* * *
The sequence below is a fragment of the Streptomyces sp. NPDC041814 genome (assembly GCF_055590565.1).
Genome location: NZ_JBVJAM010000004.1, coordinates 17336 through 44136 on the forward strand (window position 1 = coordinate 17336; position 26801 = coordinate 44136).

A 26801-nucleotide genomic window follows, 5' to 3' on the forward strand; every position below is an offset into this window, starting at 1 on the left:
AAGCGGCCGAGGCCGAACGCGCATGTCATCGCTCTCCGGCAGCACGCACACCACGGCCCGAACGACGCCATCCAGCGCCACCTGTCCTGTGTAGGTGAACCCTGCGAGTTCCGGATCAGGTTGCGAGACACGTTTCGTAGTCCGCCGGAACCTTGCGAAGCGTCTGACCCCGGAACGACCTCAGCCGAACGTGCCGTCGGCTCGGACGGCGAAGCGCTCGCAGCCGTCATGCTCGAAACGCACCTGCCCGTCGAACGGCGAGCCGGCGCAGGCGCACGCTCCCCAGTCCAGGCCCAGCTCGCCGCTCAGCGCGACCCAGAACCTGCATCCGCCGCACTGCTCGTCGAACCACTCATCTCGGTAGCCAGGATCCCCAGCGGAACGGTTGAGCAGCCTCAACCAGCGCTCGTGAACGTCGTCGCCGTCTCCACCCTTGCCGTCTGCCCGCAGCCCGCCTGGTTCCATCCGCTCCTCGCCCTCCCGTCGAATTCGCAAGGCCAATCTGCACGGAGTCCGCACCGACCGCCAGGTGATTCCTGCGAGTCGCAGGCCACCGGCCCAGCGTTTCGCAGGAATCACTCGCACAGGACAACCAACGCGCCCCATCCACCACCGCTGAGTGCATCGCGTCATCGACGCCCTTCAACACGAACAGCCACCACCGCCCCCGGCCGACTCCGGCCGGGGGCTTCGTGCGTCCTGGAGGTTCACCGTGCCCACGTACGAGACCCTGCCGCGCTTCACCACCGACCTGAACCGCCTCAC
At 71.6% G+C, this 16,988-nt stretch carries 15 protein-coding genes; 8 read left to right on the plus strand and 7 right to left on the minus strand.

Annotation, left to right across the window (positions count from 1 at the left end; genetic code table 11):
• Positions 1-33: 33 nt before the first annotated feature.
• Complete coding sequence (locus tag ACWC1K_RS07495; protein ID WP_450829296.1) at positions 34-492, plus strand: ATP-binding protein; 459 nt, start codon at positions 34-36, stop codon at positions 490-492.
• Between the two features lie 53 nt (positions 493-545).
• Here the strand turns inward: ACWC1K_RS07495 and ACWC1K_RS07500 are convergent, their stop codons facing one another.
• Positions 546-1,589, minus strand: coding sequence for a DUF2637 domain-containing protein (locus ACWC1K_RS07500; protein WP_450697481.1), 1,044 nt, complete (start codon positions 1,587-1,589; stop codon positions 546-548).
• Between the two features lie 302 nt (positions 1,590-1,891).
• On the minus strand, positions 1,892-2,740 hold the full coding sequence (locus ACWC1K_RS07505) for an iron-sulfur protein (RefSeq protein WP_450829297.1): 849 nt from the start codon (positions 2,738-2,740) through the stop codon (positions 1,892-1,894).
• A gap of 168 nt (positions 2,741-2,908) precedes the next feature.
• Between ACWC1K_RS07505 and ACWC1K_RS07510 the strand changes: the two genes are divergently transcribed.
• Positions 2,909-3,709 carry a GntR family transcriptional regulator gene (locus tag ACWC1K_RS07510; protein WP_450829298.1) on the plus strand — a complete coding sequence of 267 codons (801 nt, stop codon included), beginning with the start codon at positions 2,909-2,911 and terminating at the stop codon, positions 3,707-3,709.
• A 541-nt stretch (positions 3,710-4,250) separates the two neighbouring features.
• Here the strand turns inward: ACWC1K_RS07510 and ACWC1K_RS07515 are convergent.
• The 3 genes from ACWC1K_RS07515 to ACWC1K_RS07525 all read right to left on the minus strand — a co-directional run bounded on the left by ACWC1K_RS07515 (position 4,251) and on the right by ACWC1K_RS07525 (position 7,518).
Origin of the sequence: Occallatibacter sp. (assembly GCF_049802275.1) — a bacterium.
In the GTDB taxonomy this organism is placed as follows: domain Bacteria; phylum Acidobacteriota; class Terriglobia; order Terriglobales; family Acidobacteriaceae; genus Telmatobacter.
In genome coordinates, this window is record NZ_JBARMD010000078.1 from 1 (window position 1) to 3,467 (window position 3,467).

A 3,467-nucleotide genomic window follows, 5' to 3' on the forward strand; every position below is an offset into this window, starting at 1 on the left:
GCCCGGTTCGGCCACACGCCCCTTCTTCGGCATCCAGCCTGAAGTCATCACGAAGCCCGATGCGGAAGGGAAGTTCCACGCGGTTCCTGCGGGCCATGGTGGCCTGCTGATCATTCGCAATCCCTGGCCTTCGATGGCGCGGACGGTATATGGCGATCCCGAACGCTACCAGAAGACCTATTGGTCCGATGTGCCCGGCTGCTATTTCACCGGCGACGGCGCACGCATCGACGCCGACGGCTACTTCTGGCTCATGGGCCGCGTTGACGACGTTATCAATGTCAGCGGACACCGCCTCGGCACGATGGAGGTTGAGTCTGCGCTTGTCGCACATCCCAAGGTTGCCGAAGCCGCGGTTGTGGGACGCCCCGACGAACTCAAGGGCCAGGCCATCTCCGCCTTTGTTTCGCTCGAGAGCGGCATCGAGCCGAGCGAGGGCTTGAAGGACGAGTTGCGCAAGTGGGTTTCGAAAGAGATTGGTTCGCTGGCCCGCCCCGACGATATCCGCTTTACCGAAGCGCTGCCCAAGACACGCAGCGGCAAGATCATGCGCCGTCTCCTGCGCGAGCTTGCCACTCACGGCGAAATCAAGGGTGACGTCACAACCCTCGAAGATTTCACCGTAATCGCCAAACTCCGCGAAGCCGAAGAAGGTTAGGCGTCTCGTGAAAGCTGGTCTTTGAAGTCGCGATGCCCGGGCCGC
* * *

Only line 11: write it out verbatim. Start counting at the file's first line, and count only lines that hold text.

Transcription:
• Positions 546-1,589, minus strand: coding sequence for a DUF2637 domain-containing protein (locus ACWC1K_RS07500; protein WP_450697481.1), 1,044 nt, complete (start codon positions 1,587-1,589; stop codon positions 546-548).